The Office of Arts & Culture in partnership with the Seattle Department of Transportation and Parks and Recreation are working with artists and community members from the CHOP to store, document and preserve artworks that captured the hope, imagination and inspiration for a more racially equitable society. The immediate goal was to get the artwork out of the right of way so businesses can resume their operations and people can move through the area.
The City is supporting artists and CHOP community leaders by assisting in the safe removal of the artwork, providing safe temporary storage, and working in partnership with CHOP artists and stakeholders to document the preserved artwork and assist the artists in making the work publicly accessible where possible.
“The CHOP is not just a physical location, it is a movement that is vibrant, passionate, and here to stay. We’re working with the city to preserve and catalog the artwork created in the CHOP and in the area. Our goal, much like the movement is to keep and continue creating and displaying art together. The CHOP Art Council is committed to the best interest of the artists and the movement that these works represent.” If you have any questions or concerns regarding this matter please feel free to contact us at firstname.lastname@example.org.CHOP Art Council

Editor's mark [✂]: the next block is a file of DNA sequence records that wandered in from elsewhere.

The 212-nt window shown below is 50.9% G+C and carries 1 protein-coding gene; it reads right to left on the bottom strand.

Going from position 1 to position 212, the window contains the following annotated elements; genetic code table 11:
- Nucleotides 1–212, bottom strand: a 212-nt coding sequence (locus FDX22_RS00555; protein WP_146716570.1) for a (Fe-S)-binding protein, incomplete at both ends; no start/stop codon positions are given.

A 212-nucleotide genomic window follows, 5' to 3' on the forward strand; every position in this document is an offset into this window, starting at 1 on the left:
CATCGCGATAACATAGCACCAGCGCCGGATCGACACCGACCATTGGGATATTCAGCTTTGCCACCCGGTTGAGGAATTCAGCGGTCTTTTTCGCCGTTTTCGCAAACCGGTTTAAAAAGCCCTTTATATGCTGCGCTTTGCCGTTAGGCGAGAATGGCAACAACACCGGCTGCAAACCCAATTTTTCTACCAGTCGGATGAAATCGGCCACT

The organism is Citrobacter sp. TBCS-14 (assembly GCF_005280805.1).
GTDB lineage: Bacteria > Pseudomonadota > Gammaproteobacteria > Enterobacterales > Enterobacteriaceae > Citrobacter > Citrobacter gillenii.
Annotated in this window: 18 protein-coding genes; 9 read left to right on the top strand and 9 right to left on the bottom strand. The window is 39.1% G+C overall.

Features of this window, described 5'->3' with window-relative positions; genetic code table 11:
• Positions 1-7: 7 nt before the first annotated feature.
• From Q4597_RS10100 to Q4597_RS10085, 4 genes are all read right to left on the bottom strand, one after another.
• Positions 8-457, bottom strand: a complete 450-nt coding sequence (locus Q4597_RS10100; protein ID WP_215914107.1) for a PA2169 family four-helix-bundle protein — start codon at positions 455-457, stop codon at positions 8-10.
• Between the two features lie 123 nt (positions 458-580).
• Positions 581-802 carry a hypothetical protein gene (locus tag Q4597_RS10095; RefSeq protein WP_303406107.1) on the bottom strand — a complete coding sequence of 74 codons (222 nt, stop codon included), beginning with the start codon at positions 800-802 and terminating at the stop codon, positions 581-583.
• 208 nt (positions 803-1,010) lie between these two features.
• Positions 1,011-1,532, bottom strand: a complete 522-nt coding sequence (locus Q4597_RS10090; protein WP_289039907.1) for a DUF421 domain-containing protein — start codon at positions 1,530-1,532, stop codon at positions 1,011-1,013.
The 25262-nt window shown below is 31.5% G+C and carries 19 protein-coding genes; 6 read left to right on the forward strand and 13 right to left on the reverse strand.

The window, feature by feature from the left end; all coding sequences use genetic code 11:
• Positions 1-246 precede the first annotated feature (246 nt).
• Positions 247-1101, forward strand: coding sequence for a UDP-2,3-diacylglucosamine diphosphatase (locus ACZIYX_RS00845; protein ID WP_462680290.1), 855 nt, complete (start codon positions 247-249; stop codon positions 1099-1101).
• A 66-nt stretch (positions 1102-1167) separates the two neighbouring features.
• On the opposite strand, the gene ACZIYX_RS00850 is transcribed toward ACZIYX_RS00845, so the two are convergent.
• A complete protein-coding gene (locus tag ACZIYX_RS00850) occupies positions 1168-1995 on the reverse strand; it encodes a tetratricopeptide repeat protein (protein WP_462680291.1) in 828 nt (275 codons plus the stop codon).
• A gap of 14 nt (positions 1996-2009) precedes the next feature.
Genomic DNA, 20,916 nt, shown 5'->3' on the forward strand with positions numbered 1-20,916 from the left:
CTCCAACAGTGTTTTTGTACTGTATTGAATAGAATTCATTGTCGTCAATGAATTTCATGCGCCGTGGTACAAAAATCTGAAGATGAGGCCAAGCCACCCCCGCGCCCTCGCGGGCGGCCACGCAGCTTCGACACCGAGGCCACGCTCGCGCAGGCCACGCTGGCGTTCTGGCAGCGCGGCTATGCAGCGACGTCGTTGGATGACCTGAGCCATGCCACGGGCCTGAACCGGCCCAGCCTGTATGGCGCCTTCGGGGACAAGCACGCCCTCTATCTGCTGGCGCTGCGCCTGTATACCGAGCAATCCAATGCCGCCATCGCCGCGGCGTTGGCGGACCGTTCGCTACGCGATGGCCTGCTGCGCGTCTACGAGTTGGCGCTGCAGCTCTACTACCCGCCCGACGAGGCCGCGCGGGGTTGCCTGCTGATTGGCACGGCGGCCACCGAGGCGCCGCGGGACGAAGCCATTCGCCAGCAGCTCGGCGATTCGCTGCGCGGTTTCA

Artworks include numerous plywood panels originally used as traffic control barricades. Protesters used these surfaces as canvases for protest art centering a Black Lives Matter message.
The City has also been striving not to remove artwork which could potentially be permitted under SDOT’s painted street mural program, including the Black Lives Matter street mural on Pine St. SDOT remains committed to the long-term preservation of this piece.
In addition, Seattle Parks and Recreation will be working with a range of stakeholders to memorialize aspects of the community protests at Cal Anderson park, such as a garden, art and/ or speaker’s corner.